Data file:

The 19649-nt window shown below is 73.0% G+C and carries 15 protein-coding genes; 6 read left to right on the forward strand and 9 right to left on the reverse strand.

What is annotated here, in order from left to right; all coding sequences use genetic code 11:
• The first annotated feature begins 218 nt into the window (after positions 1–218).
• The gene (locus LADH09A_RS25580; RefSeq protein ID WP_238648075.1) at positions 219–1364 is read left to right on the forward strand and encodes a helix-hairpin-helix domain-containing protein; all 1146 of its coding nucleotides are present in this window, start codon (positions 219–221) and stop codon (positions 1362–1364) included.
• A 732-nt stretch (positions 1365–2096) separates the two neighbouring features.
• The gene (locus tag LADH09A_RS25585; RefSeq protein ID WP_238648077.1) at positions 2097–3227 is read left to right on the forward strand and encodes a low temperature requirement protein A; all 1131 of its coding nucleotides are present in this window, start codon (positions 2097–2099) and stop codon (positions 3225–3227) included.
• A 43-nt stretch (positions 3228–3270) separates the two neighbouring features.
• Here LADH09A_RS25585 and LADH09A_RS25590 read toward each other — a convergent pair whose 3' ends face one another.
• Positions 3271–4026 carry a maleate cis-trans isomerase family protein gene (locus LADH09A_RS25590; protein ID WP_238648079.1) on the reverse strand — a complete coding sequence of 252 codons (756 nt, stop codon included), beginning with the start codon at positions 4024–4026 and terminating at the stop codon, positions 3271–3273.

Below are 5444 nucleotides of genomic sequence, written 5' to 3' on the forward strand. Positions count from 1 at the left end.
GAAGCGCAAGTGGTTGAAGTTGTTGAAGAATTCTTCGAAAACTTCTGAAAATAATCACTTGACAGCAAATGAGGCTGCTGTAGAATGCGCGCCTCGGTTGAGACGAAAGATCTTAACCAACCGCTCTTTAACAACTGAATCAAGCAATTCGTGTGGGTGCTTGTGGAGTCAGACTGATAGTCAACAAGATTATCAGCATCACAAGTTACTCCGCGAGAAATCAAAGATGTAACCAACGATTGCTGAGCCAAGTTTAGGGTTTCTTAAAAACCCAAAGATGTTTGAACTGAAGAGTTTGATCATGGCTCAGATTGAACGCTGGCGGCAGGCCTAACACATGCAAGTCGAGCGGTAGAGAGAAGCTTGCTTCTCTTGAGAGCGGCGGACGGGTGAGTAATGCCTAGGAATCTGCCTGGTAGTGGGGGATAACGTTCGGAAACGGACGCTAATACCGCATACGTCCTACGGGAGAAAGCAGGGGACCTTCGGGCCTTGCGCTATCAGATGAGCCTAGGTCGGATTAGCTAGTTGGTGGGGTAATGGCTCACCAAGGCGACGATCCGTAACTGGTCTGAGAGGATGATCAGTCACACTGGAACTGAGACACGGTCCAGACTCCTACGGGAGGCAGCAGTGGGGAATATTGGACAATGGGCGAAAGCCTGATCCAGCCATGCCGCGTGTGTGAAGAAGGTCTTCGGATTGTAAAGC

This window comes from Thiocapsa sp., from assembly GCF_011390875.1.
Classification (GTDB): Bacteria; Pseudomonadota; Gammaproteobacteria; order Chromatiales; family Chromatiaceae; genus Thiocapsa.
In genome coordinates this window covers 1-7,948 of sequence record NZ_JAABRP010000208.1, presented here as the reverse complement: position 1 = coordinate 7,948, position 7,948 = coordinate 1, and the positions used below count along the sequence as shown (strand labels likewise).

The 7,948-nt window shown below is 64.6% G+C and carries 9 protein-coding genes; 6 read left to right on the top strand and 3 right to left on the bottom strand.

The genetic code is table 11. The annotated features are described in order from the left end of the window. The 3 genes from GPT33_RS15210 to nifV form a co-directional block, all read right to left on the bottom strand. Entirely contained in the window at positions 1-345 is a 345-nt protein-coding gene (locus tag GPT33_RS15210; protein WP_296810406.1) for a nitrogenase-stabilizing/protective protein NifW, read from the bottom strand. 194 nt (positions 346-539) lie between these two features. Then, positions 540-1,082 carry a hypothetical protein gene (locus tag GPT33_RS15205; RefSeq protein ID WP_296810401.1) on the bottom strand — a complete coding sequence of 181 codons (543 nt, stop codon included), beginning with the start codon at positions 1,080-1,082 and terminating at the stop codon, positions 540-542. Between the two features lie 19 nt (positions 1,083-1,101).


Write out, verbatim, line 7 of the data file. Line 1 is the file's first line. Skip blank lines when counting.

• A 43-nt stretch (positions 3228–3270) separates the two neighbouring features.